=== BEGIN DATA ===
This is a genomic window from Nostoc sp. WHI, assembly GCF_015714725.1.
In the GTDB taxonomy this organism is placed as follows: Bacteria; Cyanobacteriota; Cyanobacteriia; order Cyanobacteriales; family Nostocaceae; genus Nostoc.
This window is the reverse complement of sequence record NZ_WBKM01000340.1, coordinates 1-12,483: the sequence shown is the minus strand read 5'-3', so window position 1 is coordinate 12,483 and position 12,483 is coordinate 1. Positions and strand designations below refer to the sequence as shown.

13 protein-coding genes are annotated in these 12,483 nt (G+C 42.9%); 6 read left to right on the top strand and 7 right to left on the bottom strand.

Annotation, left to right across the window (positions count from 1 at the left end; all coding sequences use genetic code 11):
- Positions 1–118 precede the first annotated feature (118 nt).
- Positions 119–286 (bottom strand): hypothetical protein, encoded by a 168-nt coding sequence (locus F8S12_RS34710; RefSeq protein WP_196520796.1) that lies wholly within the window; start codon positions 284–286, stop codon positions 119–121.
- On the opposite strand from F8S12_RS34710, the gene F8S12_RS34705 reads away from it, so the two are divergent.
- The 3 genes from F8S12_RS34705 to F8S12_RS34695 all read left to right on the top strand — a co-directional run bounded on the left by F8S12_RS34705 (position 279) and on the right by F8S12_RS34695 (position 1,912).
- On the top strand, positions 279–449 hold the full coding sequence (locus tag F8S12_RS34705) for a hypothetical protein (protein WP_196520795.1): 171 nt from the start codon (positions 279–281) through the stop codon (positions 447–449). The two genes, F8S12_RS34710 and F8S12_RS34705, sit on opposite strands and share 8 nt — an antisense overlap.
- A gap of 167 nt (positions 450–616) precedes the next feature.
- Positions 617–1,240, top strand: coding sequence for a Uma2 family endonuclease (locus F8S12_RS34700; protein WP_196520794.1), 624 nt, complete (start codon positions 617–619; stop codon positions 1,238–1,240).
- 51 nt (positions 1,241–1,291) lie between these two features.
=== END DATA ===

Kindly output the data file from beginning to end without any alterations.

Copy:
This is a genomic window from Nostoc sp. WHI, assembly GCF_015714725.1.
In the GTDB taxonomy this organism is placed as follows: Bacteria; Cyanobacteriota; Cyanobacteriia; order Cyanobacteriales; family Nostocaceae; genus Nostoc.
This window is the reverse complement of sequence record NZ_WBKM01000340.1, coordinates 1-12,483: the sequence shown is the minus strand read 5'-3', so window position 1 is coordinate 12,483 and position 12,483 is coordinate 1. Positions and strand designations below refer to the sequence as shown.

13 protein-coding genes are annotated in these 12,483 nt (G+C 42.9%); 6 read left to right on the top strand and 7 right to left on the bottom strand.

Annotation, left to right across the window (positions count from 1 at the left end; all coding sequences use genetic code 11):
- Positions 1–118 precede the first annotated feature (118 nt).
- Positions 119–286 (bottom strand): hypothetical protein, encoded by a 168-nt coding sequence (locus F8S12_RS34710; RefSeq protein WP_196520796.1) that lies wholly within the window; start codon positions 284–286, stop codon positions 119–121.
- On the opposite strand from F8S12_RS34710, the gene F8S12_RS34705 reads away from it, so the two are divergent.
- The 3 genes from F8S12_RS34705 to F8S12_RS34695 all read left to right on the top strand — a co-directional run bounded on the left by F8S12_RS34705 (position 279) and on the right by F8S12_RS34695 (position 1,912).
- On the top strand, positions 279–449 hold the full coding sequence (locus tag F8S12_RS34705) for a hypothetical protein (protein WP_196520795.1): 171 nt from the start codon (positions 279–281) through the stop codon (positions 447–449). The two genes, F8S12_RS34710 and F8S12_RS34705, sit on opposite strands and share 8 nt — an antisense overlap.
- A gap of 167 nt (positions 450–616) precedes the next feature.
- Positions 617–1,240, top strand: coding sequence for a Uma2 family endonuclease (locus F8S12_RS34700; protein WP_196520794.1), 624 nt, complete (start codon positions 617–619; stop codon positions 1,238–1,240).
- 51 nt (positions 1,241–1,291) lie between these two features.